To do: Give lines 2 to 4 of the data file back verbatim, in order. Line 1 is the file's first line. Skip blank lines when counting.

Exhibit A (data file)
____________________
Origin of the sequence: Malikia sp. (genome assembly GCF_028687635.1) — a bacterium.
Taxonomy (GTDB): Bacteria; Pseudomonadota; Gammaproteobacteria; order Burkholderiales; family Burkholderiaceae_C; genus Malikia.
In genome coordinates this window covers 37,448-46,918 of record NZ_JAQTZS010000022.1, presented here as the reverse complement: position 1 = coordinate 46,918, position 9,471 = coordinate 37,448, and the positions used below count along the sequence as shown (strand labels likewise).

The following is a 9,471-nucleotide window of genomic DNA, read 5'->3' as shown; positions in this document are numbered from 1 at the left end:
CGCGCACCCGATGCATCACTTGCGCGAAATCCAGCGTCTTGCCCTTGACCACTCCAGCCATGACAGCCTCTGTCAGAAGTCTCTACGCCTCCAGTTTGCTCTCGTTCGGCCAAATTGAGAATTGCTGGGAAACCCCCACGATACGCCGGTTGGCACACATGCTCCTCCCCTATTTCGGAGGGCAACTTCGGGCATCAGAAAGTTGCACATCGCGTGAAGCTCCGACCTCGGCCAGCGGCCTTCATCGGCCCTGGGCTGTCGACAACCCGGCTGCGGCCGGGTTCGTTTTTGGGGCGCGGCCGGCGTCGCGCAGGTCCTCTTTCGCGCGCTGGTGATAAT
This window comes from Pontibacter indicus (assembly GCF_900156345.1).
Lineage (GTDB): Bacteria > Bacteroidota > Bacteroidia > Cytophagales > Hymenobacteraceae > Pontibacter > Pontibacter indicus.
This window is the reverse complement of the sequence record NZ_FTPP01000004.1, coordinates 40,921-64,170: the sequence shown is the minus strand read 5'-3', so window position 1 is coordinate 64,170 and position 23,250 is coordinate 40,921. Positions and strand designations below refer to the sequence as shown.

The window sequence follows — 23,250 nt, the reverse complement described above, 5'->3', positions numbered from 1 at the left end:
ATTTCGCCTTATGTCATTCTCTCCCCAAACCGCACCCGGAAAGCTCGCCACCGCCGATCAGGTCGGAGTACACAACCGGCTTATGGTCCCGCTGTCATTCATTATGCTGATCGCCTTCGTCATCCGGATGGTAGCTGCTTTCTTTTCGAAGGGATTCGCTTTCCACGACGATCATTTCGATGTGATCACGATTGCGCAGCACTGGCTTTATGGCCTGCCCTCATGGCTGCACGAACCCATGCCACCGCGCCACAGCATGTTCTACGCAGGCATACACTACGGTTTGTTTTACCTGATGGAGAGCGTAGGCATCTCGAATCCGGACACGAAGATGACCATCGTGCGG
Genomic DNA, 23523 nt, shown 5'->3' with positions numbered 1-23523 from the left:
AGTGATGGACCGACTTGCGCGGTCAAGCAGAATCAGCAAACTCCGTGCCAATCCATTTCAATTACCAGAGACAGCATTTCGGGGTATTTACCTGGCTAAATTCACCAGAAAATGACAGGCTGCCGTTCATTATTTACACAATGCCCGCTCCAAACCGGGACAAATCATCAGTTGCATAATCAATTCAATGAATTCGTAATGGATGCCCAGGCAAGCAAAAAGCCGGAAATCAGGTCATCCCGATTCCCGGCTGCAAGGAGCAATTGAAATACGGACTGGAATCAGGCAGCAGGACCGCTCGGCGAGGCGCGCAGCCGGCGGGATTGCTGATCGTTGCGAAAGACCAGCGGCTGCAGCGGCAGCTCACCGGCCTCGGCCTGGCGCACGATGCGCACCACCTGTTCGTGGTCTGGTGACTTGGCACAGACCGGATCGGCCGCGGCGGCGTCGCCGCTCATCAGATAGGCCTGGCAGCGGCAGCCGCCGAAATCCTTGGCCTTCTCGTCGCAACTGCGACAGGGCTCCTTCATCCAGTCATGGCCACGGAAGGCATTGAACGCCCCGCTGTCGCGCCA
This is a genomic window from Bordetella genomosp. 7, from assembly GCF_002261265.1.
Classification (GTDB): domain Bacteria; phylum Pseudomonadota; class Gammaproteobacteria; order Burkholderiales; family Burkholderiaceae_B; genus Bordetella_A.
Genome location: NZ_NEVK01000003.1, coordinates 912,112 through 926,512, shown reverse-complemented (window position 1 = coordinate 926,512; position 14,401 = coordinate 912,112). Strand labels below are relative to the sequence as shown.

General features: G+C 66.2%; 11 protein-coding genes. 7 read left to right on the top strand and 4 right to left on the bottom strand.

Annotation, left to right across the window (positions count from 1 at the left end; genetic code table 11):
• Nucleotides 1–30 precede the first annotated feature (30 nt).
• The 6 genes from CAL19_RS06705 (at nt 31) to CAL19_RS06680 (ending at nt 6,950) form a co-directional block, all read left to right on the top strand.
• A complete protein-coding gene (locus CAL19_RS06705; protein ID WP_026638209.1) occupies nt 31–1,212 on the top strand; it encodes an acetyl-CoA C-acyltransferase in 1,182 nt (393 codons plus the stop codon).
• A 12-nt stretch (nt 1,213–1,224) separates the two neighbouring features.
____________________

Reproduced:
Taxonomy (GTDB): Bacteria; Pseudomonadota; Gammaproteobacteria; order Burkholderiales; family Burkholderiaceae_C; genus Malikia.
In genome coordinates this window covers 37,448-46,918 of record NZ_JAQTZS010000022.1, presented here as the reverse complement: position 1 = coordinate 46,918, position 9,471 = coordinate 37,448, and the positions used below count along the sequence as shown (strand labels likewise).

The following is a 9,471-nucleotide window of genomic DNA, read 5'->3' as shown; positions in this document are numbered from 1 at the left end: